PopeWatch: Secular and Confessional States

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Dave Griffey at his blog Daffey Thoughts takes a look at this statement by the Pope in his recent La Croix interview:

 

– The significance of Islam in France today, like the nation’s Christian historical foundation, raises recurring questions concerning the place of religion in the public arena. How would you characterize a positive form of laicity (Editor: ‘laicity’ refers to the French system of separation of Church and state)?

Pope Francis: States must be secular. Confessional states end badly. That goes against the grain of History. I believe that a version of laicity accompanied by a solid law guaranteeing religious freedom offers a framework for going forward. We are all equal as sons (and daughters) of God and with our personal dignity. However, everyone must have the freedom to externalize his or her own faith. If a Muslim woman wishes to wear a veil, she must be able to do so. Similarly, if a Catholic wishes to wear a cross. People must be free to profess their faith at the heart of their own culture not merely at its margins.

The modest critique that I would address to France in this regard is that it exaggerates laicity. This arises from a way of considering religions as sub-cultures rather than as fully-fledged cultures in their own right. I fear that this approach, which is understandable as part of the heritage of the Enlightenment, continues to exist. France needs to take a step forward on this issue in order to accept that openness to transcendence is a right for everyone.
In 2004, Sam Harris, a radical proponent of the new, aggressive evangelical atheism, published a book titled “The End of Faith: Religion, Terror and the Future of Reason.”  Of course there were a million problems with the book, and greater minds than mine had no problem unpacking those problems and pretty much skinning the thing and leaving it out to dry. Despite its problems and its premise – that it’s high damn time non religious types get aggressive and start being open about their desire to eradicate religion from the planet – it was met with much praise and adoration by many in the Christian community who were, shall we say, left of center. The president of Union Theological Seminary famously gave the book two thumbs up.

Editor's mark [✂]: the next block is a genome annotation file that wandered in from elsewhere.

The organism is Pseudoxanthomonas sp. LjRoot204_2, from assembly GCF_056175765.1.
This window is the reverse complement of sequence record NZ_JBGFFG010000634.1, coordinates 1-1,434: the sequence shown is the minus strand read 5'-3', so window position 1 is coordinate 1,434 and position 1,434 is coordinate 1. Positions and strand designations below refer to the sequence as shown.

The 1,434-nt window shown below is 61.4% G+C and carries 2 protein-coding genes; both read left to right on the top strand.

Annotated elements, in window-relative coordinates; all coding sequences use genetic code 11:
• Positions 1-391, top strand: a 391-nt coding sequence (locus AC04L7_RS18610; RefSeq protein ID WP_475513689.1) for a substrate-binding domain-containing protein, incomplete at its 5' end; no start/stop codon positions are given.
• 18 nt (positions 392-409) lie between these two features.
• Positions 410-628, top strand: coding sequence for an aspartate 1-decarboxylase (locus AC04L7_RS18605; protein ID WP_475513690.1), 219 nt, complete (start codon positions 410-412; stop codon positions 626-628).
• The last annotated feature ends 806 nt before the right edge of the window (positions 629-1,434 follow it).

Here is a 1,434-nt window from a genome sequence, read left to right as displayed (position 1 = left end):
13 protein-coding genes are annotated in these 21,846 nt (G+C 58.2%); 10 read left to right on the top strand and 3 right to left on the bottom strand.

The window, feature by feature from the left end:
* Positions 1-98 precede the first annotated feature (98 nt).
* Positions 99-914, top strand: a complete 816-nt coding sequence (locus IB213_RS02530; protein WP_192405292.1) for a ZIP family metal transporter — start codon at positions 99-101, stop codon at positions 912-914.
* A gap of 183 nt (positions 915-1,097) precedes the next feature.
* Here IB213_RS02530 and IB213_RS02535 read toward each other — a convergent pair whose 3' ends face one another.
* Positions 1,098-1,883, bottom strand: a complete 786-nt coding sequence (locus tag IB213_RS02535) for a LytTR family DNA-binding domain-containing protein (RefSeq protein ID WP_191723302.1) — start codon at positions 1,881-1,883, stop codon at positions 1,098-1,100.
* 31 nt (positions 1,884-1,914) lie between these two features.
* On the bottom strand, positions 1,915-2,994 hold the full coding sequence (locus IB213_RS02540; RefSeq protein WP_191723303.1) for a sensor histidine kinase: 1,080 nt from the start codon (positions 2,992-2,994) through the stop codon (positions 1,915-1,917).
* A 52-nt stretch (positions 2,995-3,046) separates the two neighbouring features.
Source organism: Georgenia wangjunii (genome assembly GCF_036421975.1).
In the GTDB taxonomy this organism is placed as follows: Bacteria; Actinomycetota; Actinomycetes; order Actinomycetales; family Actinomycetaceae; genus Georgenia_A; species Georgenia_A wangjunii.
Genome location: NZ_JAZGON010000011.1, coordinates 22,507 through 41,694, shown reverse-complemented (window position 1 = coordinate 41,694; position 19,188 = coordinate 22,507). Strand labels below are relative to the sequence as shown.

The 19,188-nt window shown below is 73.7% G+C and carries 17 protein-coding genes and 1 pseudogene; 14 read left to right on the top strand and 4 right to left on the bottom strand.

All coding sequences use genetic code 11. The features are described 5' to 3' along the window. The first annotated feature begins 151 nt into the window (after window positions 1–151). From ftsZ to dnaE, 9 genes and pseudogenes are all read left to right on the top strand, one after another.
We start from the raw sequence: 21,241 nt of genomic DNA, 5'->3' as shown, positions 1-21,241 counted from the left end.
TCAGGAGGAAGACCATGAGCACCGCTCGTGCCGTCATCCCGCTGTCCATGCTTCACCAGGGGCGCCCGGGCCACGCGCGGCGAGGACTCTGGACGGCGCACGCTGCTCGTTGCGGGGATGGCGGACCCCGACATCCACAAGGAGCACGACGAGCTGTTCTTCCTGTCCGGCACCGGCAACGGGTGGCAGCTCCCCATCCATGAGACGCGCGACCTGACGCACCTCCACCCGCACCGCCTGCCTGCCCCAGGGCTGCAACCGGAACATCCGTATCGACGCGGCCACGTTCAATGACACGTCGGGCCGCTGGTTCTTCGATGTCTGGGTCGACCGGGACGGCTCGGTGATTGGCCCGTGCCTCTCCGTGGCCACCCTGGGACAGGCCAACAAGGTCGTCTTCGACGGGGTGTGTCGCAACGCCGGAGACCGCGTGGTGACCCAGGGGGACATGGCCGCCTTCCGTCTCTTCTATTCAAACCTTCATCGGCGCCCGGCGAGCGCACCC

One of the most often referenced points of agreement between Harris and those liberal Christian leaders I knew was his insistence that only by embracing secularized societies can the world have hope.  The more secular, the more peaceful.  The more religious, the more horrible, violent, and oppressive.  Even folks like me didn’t take more than a minute to say ‘The Soviet Union?  North Korea?  The Khmer Rouge?’  Eventually Harris did back down and drop that as part of his stump speech.

Enter Pope Francis.  His latest interview is, once again, drawing attention to say the least.  The idea that converting people to Christianity and jihad might be the same thing has found stunned reactions by many in the Christian community.  Likewise the idea, much embraced by Western liberals, that Christianity and Islam are two of many sides of the same coin, just like any other religion, seems to have gotten a jolt from him, especially when he added his praise to London for electing a Muslim mayor and seemed open to a potentially Islamic dominated Europe.

Over at The Catholic World Report, Carl Olson takes apart some of this, pondering why Pope Francis seemed so reluctant to ascribe Christian influence to the roots of European Civilization.  If Pope Francis is a child of Latin American liberation theology, that’s easy.  I don’t know Catholic liberation theology, but the Protestant brand was a simple nut to crack. Basically, there is no Satan or Hell, there’s only the Democratic, Capitalist West.  That is pretty much the source of all evil and suffering in the world.  A child of Latin American theology might well chafe at the idea of associating Christianity too closely to the Western Tradition.  In the same way Gnostics chafed at the idea of an Incarnation.  What is by definition evil can’t possibly have a spark of the divine.